Over against this spirit of self promotion and self preservation behind the people of Babel’s desire to make a name for themselves, our gospel lesson brings us to Jesus on the eve of his crucifixion promising to send a quite different Spirit through the name that God is establishing for him. Judas asks Jesus why he does not show himself to the world as he has revealed himself to his disciples. That is a reasonable question.  If it is for the salvation of the world that Jesus came, shouldn’t Jesus be promoting himself to the world? Shouldn’t he be trying to “make a name for himself?” Jesus’ answer is that God is making a name for him and that God will manifest Jesus to the world. But God will not do so through any show of force. Jesus is revealed in the lives of his disciples who are to receive the Spirit of God that will enable them to practice the new commandment to love one another as they have been loved. As we learn in John 17, the love that binds the Trinity as one will be the glue holding together the community of Jesus. The church is to be a sign and a mediator of God’s love for the cosmos. That is how God makes a name for Jesus.

Our lesson from the Book of Acts puts shoe leather on Jesus’ words. Here the nations represented by their various tongues are brought together by the Spirit of God. This marvelous story puts the lie to fears of cultural dilution and national extinction brought about by cultural diversity. To the contrary, each nation becomes more than what it is, richer than what it was and greater than it could ever be on its own when grafted with all other nations, tribes and peoples into the fabric of God’s new creation under the gentle reign of God’s Spirit. God’s Spirit is able to unite us in spite of our diversity and enrich our existence precisely because of it. This bold promise of Pentecost assures a world on the brink of disintegration that the Spirit of oneness holding it together is mightier than the spirits of nationalism, racism and tribalism threatening to pull it apart.

Here is a poem by Bob Kaufman urging us to believe in the signs of hope, beauty and renewal that are the hallmarks of God’s reign over cynical assessments of “conditions on the ground.”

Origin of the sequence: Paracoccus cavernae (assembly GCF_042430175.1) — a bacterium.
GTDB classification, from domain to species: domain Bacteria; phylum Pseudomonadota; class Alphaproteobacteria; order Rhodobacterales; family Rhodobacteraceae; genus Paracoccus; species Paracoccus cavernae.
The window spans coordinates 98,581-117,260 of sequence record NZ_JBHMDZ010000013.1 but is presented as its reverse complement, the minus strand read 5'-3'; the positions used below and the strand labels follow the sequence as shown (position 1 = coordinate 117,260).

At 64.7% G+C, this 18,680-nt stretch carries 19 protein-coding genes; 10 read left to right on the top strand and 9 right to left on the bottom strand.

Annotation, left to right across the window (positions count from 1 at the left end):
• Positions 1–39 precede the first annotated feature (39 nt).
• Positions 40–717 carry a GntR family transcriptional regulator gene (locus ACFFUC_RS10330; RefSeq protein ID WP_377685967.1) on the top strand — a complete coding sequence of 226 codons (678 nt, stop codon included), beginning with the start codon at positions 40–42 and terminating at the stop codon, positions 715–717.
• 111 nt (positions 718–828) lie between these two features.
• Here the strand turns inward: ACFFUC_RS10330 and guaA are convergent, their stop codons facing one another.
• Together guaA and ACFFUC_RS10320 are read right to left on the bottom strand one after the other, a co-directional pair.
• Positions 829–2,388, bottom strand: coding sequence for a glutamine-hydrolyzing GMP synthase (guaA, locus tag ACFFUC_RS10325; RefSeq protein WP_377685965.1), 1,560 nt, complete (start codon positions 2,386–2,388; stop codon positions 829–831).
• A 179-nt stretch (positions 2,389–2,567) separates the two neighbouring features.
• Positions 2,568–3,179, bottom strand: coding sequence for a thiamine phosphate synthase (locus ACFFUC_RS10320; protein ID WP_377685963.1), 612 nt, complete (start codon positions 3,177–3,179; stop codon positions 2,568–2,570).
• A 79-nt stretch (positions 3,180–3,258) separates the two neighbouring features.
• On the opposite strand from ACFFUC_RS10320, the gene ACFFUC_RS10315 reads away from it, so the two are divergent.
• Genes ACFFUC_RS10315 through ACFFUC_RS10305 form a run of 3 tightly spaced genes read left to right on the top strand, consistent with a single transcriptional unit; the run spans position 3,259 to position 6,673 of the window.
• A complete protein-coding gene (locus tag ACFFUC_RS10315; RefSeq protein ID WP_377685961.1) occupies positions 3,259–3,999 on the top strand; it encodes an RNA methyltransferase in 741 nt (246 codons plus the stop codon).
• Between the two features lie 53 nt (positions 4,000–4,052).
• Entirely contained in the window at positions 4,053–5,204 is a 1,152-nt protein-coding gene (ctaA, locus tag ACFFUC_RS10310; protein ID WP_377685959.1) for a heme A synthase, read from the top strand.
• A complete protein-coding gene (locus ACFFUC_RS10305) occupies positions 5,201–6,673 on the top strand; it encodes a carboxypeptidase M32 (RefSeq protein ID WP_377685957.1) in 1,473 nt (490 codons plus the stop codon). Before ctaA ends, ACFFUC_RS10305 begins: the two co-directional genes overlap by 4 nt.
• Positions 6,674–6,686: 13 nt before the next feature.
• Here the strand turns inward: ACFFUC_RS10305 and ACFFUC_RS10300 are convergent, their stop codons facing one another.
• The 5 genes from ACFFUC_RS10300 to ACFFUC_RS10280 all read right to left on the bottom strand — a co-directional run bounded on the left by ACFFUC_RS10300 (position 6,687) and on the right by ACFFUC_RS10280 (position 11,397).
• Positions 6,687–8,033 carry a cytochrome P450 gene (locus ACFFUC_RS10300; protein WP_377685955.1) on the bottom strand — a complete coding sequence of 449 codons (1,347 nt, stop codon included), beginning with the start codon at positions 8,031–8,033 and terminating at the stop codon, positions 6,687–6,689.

Believe, Believe

Believe in this. Young apple seeds,
In blue skies, radiating young breast,
Not in blue-suited insects,
Infesting society’s garments.
Believe in the swinging sounds of jazz,
Tearing the night into intricate shreds,
Putting it back together again,
In cool logical patterns,
Not in the sick controllers,
Who created only the Bomb.
Let the voices of dead poets
Ring louder in your ears
Than the screechings mouthed
In mildewed editorials.
Listen to the music of centuries,
Rising above the mushroom time.

Source: Cranial Guitar (c. 1996 by Eileen Kaufman, pub. by Coffee House Press).  Bob Kaufman (1925 –1986)  was an American poet, jazz performance artist and satirist.  Born in New Orleans, he was the 10th of 13 children born to an African American mother and Jewish father. He joined the United States Merchant Marine at the age of thirteen, but  left in the early 1940s to  study literature at New York’s  New School for Social Research. There he came under the influence of beat poets,  William S. Burroughs and Allen Ginsberg. In 1959, along with Ginsberg  and poets John Kelly, A. D. Winans, and William Margolis, Kaufman founded Beatitude magazine where he also worked as an editor. You can read more about Bob Kaufman and sample more of his poems at the Poetry Foundation website.

[1] From primeval times we are warned against people with fixations on building huge cities, towers and walls.